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Exhibitions/ Silla: Korea's Golden Kingdom/ About the Exhibition

About the Exhibition

Silla rose to prominence in the early fifth century under the rule of a hereditary monarchy known today largely through material preserved in elaborate burial sites in the capital in the present day city of Gyeongju, which was added to the UNESCO World Heritage List in 2000. The first of the three sections in the exhibition features works from significant fifth- and sixth-century tombs of royalty and the elites, including the largest, the Great Tomb of Hwangnam, a double burial of a king and his queen measuring over 260 feet in diameter and almost 400 feet in length. This tomb yielded impressive gold regalia including a belt and a sumptuous crown, one of only five excavated from Silla burials; as well as extraordinary jewelry as well as distinctive pottery, precious metal vessels, and other works. These objects blend imagery derived from local traditions with that from the horse-riding cultures of the Eurasian steppes.

The second section highlights the international nature of Silla culture through objects that were made elsewhere and preserved in these Korean burials. The finds include a unique silver bowl with repoussé decoration of possibly Central Asian or Chinese origin, an inlaid-gold sheath from the Black Sea area or Central Asia, and glass vessels produced throughout the greater Roman Empire. Economic and cultural exchanges with Eurasia continued after Silla unified much of the Korean peninsula in the 7th century, when political ties and trade with Tang-dynasty China (618–907) placed Silla firmly within the vast network of cultural exchanges between east and west that characterized trade on the famed Silk Road. These interchanges are evident in ceramics, statues, and architectural elements featuring imagery from China, Persia, and elsewhere.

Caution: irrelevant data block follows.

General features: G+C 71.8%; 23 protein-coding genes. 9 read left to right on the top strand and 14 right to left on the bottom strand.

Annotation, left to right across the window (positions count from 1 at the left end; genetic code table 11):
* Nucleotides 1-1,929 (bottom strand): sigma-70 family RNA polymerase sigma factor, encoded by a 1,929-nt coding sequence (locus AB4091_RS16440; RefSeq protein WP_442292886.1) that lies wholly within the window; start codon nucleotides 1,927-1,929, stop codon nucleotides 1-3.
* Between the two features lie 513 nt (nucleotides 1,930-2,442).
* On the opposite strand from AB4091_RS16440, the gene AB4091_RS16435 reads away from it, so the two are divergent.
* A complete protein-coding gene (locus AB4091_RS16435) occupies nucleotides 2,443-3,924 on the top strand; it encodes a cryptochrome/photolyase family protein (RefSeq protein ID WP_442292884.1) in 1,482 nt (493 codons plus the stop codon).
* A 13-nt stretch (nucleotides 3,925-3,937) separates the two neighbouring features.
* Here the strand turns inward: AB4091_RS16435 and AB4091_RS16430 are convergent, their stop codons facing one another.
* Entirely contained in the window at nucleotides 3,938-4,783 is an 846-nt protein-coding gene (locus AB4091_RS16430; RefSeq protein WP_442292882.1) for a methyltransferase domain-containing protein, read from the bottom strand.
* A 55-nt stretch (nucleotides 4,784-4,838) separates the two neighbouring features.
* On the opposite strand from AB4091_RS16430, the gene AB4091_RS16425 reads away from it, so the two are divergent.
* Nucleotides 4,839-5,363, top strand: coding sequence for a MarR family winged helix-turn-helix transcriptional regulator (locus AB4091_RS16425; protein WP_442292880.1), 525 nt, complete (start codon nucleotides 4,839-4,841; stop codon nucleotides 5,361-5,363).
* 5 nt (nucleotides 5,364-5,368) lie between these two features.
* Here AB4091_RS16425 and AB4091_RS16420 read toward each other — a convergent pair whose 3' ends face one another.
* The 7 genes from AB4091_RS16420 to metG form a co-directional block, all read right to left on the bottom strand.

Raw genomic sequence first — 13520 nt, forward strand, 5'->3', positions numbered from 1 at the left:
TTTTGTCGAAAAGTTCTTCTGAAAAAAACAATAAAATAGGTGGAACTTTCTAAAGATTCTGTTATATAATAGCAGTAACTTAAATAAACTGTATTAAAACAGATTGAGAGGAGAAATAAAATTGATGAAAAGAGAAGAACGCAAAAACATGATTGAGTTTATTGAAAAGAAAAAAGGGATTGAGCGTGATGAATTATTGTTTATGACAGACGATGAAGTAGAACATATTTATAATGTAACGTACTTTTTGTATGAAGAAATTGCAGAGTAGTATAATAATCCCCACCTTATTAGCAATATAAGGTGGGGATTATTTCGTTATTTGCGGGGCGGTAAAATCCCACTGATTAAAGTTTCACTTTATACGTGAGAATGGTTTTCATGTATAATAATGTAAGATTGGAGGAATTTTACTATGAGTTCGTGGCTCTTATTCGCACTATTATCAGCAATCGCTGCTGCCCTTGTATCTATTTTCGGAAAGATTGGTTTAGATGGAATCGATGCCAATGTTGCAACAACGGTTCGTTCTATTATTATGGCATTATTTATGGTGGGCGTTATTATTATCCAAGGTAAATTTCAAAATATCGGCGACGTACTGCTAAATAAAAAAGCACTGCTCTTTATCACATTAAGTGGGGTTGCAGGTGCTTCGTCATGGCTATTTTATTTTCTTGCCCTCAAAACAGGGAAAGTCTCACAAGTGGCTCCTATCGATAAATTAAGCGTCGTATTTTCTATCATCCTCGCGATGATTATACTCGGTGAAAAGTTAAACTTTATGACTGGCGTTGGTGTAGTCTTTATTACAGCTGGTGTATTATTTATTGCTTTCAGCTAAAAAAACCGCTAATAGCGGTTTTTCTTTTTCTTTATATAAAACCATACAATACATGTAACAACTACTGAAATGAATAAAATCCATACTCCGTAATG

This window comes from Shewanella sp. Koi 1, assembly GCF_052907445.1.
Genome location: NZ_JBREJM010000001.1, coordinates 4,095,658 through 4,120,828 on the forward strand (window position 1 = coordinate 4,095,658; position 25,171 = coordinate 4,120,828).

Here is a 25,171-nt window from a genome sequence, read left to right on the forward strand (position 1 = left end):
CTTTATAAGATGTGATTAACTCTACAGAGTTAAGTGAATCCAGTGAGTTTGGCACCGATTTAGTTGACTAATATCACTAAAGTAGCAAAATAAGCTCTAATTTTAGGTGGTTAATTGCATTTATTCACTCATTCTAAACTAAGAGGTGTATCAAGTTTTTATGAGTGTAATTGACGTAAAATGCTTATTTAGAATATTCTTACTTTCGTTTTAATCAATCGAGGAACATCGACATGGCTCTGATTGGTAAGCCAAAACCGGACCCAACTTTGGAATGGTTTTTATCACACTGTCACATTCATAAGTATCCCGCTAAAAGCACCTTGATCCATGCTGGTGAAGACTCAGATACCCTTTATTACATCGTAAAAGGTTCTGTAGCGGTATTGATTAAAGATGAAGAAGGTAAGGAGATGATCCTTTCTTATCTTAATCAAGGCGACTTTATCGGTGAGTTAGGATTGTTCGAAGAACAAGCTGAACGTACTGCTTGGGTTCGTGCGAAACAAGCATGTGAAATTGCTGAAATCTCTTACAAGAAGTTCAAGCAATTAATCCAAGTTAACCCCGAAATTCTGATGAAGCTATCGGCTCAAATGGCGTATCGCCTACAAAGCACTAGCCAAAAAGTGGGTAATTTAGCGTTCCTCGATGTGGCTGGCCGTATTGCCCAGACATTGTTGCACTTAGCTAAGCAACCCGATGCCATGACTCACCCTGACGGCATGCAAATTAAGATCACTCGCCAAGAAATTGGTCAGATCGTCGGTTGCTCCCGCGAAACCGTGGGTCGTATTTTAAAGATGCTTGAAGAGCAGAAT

The art of Buddhism in the Silla Kingdom is the focus of the third and final section of the exhibition. Adopted as the state religion around 527, Buddhism completely transformed Silla society and culture, spurring both changes in burial customs and the creation of new artistic traditions. Perhaps the most vivid visual clue to this shifting cultural landscape lies in the use or re-use of gold. Once the material of choice for imperial and personal adornments—as demonstrated in the show’s first section—this precious metal would later be used primarily to create Buddhist art. Exquisite sculptures and reliquaries fashioned from bronze and gold—including the famous late 6th-early 7th-century Pensive Bodhisattva (National Treasure 83)—exemplify the height of artistic achievements stimulated by the new religion. Infused with a distinctively native aesthetic, Korean Buddhist art reinterprets styles found in China and South Asian centers, reflecting the pan-Asian nature of this religious tradition.